Southern France and northern Italy of course but Northern California is my touchstone – and has been for almost 40 years. It was there that I first learned about its dependability and connectivity with the seasons – and how vital that understanding is to the creation of a perfectly balanced menu – in every way.

The restaurant Chez Panisse, in Berkeley, close to San Francisco has been my one ‘constant’ in my development as a cook – and Alice Waters, its founder remains my guide and mentor daily. In normal times, I try to visit twice a year – finding inspiration in the sourcing and presentation of their menus, the commitment they show to supporting their network of farmers and suppliers, and as a result each time, I am propelled to try harder at Clarke’s.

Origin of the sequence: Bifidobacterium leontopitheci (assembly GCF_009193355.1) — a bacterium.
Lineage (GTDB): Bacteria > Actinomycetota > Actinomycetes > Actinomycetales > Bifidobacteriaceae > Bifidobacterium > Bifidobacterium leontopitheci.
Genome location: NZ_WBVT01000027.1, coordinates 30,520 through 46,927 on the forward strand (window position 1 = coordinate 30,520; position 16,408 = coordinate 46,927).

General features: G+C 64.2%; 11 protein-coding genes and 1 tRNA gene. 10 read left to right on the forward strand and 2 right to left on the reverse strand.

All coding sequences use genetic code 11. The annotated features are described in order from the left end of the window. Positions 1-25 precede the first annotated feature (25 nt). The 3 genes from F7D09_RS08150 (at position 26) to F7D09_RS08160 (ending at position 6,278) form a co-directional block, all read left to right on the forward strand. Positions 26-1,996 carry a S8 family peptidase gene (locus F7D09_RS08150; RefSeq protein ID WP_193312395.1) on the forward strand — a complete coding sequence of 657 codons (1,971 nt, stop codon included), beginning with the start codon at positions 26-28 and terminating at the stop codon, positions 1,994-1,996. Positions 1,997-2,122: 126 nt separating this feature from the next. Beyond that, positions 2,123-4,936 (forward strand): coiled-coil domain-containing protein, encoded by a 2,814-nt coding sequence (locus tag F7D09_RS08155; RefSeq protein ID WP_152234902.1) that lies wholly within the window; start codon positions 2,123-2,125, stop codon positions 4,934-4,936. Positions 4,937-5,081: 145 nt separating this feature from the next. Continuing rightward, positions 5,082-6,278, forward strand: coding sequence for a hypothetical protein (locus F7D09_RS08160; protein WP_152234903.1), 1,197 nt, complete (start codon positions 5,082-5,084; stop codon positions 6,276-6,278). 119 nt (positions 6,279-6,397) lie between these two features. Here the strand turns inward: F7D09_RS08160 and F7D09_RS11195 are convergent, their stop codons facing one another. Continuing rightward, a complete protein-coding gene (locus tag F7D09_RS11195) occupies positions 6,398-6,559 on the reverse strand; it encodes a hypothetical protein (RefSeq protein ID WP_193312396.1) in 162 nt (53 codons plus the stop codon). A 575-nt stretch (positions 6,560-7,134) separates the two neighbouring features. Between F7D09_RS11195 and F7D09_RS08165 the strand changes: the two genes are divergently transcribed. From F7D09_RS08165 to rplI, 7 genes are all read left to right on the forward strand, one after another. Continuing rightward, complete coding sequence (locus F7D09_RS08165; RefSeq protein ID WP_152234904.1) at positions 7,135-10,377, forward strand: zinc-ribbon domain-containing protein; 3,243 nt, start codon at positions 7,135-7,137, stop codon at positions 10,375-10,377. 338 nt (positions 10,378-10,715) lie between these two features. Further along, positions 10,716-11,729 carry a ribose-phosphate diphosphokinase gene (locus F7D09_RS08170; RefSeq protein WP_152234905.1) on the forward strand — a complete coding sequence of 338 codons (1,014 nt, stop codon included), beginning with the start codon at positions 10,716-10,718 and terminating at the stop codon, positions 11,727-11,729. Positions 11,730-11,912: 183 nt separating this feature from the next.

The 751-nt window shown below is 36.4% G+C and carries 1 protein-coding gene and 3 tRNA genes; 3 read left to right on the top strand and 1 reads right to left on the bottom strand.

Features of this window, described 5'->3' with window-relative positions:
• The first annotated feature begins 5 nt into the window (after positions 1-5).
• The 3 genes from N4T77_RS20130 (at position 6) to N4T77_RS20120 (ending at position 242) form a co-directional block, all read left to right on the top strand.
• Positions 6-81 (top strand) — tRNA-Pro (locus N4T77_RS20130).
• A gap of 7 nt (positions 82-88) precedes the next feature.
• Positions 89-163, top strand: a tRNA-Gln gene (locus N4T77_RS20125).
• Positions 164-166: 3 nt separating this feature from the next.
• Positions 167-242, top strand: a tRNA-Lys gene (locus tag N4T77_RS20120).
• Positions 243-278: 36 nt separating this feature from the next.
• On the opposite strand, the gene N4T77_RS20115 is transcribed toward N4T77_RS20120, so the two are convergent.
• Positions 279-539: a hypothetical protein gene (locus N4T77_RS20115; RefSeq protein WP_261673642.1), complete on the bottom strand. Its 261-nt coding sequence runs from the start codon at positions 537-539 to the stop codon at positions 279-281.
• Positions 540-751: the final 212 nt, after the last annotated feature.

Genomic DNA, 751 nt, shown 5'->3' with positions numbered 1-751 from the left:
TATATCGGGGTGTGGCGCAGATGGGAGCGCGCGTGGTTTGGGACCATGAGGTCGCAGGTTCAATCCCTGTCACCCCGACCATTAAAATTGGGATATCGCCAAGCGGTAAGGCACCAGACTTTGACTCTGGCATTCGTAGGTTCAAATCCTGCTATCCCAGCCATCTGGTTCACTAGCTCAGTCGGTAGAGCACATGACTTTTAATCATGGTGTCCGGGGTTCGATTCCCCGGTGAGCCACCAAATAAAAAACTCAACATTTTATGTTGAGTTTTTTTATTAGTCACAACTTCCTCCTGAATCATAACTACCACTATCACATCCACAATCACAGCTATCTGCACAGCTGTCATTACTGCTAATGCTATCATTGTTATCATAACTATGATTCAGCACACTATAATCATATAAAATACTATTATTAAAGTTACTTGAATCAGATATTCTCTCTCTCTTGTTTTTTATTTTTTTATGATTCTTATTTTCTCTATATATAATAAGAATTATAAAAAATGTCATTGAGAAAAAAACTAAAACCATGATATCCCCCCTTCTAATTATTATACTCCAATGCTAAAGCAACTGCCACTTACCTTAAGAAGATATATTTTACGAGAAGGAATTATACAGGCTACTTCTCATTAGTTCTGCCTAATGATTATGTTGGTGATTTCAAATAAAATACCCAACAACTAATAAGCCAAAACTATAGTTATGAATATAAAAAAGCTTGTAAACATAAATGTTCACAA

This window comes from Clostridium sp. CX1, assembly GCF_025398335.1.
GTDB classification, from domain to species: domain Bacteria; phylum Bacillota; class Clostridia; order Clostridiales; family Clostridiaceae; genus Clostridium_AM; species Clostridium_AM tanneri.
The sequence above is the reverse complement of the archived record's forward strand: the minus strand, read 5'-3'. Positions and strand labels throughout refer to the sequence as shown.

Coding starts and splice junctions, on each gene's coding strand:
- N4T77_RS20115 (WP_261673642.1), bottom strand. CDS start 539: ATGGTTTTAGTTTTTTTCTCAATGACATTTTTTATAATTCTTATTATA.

What is it like eating at your restaurant? What can one expect from the experience?

We welcome our lovely customers through the door in a warm and friendly manner – not at all formally or stiff. We like to treat everyone in the same way – be they regulars who visit us three times a week or someone who had never heard of us – we try to wrap them all in a cloak of gentle nurturing and hospitality. At the same time, we treat each table as an individual, depending on their expectations and needs. Some require more attention than others, some wish to be ‘left alone’ – we try hard to be sensitive to these differences – it is part of Clarke’s training of each new member of the team. We aspire to offer an all-round experience to the customer – not only lovely food but comfortable surroundings, interesting art on the walls, service at the table which is correct but not formal, friendly but not familiar. In other words – each aspect is in balance with one another. We aim for the customer to leave us with a spring in their step, feeling replete not stuffed, well looked after, not stifled – and of course with the feeling that they cannot wait to come back again!